How to use the Sencha visual studio plugin

Posted on in Environment

I'm using Visual Studio 2015 Community on Windows 10.

Here's how you can start using it:

Create a new project:

  1. File > New Project > Sencha > Ext JS Workspace
  2. Choose a folder on your hard drive that contains the SDK (for example: ext-6.0.2)
  3. Choose the Sencha installation folder (for example: C:\Windows\Users\username\bin\Sencha\Cmd\6.1.2.15)

It will take a few minutes before your workspace is done with generating and copying over the framework to the new Visual Studio Project folder.

It created a Sencha folder to my project, and within that folder is my workspace with the ext folder.

Create a new application:

  1. Right click on the Sencha folder
  2. Select: Add > Ext JS App
  3. Give the app a name: (for example: "MyApp")

It should take the Cmd and SDK from the workspace.

And that's it. Now you can make use of the intellisense (with CTRL+space), and you can add Sencha Classes, Views, Apps and Workspaces to the project.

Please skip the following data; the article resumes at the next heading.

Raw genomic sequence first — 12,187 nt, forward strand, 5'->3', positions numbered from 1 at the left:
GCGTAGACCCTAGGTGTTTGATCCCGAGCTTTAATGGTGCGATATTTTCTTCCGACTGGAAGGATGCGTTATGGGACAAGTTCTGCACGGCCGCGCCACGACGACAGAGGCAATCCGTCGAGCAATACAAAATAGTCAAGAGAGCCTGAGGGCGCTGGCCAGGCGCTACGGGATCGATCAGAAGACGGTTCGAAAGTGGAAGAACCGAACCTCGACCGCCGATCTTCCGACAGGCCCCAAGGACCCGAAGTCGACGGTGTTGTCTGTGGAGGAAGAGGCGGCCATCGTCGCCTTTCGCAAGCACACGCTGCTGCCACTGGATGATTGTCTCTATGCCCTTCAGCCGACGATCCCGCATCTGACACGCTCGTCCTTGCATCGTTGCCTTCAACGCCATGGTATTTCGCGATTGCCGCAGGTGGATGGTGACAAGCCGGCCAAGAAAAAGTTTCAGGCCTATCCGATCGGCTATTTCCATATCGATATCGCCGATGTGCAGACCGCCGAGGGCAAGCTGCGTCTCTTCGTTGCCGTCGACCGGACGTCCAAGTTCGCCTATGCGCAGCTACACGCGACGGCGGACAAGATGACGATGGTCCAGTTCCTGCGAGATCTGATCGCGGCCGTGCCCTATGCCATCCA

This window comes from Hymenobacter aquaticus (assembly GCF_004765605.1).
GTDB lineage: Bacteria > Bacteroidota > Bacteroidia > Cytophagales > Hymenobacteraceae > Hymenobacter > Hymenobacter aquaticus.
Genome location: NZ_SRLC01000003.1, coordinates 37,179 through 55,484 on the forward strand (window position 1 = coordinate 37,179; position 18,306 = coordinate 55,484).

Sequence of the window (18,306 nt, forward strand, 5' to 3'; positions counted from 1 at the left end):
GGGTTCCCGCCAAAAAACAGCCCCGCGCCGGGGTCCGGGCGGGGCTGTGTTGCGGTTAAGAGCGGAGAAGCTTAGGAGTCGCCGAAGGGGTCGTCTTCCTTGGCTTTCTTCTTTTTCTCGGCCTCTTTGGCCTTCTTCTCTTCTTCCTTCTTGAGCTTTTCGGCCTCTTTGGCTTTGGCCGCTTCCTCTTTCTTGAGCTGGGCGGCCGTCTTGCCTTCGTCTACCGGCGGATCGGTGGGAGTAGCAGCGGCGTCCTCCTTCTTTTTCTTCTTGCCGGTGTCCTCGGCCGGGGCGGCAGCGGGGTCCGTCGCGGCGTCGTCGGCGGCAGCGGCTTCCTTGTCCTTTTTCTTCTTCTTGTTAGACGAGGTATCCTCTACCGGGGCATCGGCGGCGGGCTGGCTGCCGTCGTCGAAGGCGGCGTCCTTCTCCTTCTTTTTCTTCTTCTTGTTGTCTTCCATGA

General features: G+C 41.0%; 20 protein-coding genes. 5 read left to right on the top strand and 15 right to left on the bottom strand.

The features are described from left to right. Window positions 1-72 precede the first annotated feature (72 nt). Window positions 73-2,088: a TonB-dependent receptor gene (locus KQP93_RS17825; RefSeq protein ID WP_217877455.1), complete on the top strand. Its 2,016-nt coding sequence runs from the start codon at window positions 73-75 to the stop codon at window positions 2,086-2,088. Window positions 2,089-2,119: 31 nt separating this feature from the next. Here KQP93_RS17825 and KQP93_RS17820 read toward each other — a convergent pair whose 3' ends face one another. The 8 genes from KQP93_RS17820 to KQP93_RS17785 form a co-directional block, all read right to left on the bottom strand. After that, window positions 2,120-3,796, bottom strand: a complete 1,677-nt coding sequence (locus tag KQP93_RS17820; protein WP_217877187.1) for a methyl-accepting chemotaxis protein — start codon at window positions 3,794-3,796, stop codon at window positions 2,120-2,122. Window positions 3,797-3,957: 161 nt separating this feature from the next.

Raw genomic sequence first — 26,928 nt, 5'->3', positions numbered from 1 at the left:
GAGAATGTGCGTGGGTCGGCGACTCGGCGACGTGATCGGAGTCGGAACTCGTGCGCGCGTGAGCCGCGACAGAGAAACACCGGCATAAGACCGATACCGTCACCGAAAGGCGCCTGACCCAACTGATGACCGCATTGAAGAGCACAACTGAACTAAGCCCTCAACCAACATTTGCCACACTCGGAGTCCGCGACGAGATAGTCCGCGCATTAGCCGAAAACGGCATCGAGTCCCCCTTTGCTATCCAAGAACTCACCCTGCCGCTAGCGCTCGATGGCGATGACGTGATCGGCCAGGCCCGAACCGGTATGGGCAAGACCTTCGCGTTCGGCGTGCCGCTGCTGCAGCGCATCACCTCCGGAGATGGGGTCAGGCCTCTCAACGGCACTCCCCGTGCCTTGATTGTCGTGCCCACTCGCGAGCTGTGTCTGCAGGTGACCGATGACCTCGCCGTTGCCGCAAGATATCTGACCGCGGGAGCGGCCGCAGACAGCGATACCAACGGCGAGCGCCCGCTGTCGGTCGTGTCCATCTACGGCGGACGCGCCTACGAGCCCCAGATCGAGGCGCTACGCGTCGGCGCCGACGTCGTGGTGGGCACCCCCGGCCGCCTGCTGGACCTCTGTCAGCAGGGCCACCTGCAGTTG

Note the VS plugin doesn’t support any of the code inspection features that WebStorm provides such as managing the requires array or creating missing controller methods. It was on our previous roadmap, but it's been delayed.

How to use the Sencha visual studio plugin with existing projects

Posted on in Environment

I'm using Visual Studio 2015 Community on Windows 10.
Here's how I use the plugin in combination with existing Sencha projects on my file system.

First create a blank project:

  1. File > New Project
  2. Select: Other Project Types > Visual Studio Solution > Blank Solution

Now we will add a Sencha project/workspace folder to the solution

  1. Right click Solution - > Add - > Existing Web Site
  2. Select the Sencha folder you want to use.

Last, we need to enable the plugin:

  1. Right click Solution - > Enable Sencha Ext JS Plugin for Project

And that's it. Now you can make use of the intellisense (with CTRL+space), and you can add Sencha Classes, Views, Apps and Workspaces to the project.

Note the VS plugin doesn’t support any of the code inspection features that WebStorm provides such as managing the requires array or creating missing controller methods. It was on our previous roadmap, but it's been delayed.